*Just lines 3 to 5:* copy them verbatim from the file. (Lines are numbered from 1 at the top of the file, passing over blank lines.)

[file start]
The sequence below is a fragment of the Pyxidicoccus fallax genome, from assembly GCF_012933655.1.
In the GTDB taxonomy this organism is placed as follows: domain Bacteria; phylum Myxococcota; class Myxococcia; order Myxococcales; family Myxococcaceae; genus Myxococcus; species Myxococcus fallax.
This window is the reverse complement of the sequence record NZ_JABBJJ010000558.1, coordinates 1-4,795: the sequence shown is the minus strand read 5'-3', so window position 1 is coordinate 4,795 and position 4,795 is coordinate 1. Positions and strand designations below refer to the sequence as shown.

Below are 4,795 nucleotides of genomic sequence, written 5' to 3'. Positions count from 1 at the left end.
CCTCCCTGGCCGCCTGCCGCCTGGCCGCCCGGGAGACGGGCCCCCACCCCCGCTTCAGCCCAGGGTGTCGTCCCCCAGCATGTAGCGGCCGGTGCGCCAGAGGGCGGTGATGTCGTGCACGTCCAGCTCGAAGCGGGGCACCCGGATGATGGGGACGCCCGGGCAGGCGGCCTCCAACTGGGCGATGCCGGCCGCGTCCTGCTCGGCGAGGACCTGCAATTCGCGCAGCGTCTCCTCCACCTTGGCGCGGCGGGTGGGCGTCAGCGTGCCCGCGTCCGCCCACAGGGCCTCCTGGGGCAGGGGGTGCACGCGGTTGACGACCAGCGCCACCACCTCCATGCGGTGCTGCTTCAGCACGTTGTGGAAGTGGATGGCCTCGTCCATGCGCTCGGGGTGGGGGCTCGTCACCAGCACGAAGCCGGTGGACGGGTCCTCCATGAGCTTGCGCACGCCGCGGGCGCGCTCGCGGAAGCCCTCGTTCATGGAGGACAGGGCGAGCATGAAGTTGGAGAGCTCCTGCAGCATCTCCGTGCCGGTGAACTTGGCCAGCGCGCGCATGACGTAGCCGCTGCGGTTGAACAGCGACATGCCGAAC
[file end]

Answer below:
This window is the reverse complement of the sequence record NZ_JABBJJ010000558.1, coordinates 1-4,795: the sequence shown is the minus strand read 5'-3', so window position 1 is coordinate 4,795 and position 4,795 is coordinate 1. Positions and strand designations below refer to the sequence as shown.

Below are 4,795 nucleotides of genomic sequence, written 5' to 3'. Positions count from 1 at the left end.
CCTCCCTGGCCGCCTGCCGCCTGGCCGCCCGGGAGACGGGCCCCCACCCCCGCTTCAGCCCAGGGTGTCGTCCCCCAGCATGTAGCGGCCGGTGCGCCAGAGGGCGGTGATGTCGTGCACGTCCAGCTCGAAGCGGGGCACCCGGATGATGGGGACGCCCGGGCAGGCGGCCTCCAACTGGGCGATGCCGGCCGCGTCCTGCTCGGCGAGGACCTGCAATTCGCGCAGCGTCTCCTCCACCTTGGCGCGGCGGGTGGGCGTCAGCGTGCCCGCGTCCGCCCACAGGGCCTCCTGGGGCAGGGGGTGCACGCGGTTGACGACCAGCGCCACCACCTCCATGCGGTGCTGCTTCAGCACGTTGTGGAAGTGGATGGCCTCGTCCATGCGCTCGGGGTGGGGGCTCGTCACCAGCACGAAGCCGGTGGACGGGTCCTCCATGAGCTTGCGCACGCCGCGGGCGCGCTCGCGGAAGCCCTCGTTCATGGAGGACAGGGCGAGCATGAAGTTGGAGAGCTCCTGCAGCATCTCCGTGCCGGTGAACTTGGCCAGCGCGCGCATGACGTAGCCGCTGCGGTTGAACAGCGACATGCCGAAC